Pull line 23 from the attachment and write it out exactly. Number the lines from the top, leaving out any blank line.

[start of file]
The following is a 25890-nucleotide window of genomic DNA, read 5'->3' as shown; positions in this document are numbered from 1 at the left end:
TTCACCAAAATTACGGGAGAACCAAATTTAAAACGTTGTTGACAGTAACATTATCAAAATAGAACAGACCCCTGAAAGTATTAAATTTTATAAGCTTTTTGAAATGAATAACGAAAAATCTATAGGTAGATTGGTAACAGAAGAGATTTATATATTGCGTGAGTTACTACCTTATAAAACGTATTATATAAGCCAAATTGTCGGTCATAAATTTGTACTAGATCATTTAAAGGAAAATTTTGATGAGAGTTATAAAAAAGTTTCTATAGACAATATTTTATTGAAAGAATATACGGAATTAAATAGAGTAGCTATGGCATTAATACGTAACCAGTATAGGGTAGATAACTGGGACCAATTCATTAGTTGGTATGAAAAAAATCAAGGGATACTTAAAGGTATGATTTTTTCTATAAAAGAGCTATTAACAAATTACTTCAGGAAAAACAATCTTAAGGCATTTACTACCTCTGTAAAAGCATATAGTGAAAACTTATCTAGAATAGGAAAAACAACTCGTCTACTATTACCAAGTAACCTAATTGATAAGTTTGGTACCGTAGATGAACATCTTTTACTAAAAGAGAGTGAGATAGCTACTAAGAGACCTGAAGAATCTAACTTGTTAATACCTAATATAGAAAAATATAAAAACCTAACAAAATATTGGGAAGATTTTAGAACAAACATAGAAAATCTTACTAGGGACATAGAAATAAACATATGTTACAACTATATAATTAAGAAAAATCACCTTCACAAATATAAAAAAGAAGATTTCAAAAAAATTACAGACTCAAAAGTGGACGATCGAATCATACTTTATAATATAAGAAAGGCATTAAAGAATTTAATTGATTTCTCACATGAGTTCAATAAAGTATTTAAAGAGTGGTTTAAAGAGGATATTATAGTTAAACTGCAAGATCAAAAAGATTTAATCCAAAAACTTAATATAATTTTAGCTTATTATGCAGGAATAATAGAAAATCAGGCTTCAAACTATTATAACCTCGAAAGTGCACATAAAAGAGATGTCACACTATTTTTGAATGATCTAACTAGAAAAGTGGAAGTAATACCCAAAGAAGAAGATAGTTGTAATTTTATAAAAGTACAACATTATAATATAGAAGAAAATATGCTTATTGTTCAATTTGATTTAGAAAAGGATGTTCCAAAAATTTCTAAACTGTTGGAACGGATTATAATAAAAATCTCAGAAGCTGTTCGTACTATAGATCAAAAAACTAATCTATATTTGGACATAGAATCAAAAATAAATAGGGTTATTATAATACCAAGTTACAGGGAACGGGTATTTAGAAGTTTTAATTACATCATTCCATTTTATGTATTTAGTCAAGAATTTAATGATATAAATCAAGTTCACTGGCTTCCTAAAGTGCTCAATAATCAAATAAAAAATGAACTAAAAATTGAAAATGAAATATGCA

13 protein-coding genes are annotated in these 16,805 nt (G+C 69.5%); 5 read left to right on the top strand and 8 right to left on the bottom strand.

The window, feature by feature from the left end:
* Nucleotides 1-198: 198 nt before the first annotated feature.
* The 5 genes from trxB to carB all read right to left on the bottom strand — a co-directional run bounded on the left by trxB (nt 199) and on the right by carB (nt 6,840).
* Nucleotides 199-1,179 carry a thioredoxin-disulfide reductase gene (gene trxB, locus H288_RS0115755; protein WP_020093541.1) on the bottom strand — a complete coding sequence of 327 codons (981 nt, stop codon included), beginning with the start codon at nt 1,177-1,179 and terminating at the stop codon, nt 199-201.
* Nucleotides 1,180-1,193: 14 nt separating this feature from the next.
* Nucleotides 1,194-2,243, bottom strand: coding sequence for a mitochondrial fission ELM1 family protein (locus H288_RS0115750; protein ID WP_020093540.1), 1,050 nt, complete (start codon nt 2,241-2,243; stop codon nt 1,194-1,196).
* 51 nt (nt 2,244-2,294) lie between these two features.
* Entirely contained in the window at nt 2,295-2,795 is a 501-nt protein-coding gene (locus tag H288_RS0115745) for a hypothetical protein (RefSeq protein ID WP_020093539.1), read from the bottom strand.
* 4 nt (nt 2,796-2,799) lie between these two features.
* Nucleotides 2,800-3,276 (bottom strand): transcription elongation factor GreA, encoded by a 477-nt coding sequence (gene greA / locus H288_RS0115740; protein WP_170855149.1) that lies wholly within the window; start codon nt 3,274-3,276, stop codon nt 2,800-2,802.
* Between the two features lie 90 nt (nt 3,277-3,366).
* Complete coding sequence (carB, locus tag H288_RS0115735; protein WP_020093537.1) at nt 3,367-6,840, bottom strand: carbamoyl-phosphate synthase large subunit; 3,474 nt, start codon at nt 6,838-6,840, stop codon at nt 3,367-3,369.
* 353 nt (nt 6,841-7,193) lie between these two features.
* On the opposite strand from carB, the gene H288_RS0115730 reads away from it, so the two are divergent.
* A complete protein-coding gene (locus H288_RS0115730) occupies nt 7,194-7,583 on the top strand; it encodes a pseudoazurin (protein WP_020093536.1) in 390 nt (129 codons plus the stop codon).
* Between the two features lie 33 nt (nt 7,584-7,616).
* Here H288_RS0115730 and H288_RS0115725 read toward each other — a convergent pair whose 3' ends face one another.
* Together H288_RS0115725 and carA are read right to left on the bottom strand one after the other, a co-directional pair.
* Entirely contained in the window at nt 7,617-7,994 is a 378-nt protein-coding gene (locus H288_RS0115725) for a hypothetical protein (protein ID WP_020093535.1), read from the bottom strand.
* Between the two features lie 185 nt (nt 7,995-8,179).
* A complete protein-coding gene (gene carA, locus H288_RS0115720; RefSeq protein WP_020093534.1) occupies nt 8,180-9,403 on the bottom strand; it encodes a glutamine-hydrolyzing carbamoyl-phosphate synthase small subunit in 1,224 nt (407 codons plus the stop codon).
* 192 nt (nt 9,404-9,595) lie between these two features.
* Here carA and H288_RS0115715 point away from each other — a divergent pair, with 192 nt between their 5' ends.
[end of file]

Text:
* Between the two features lie 185 nt (nt 7,995-8,179).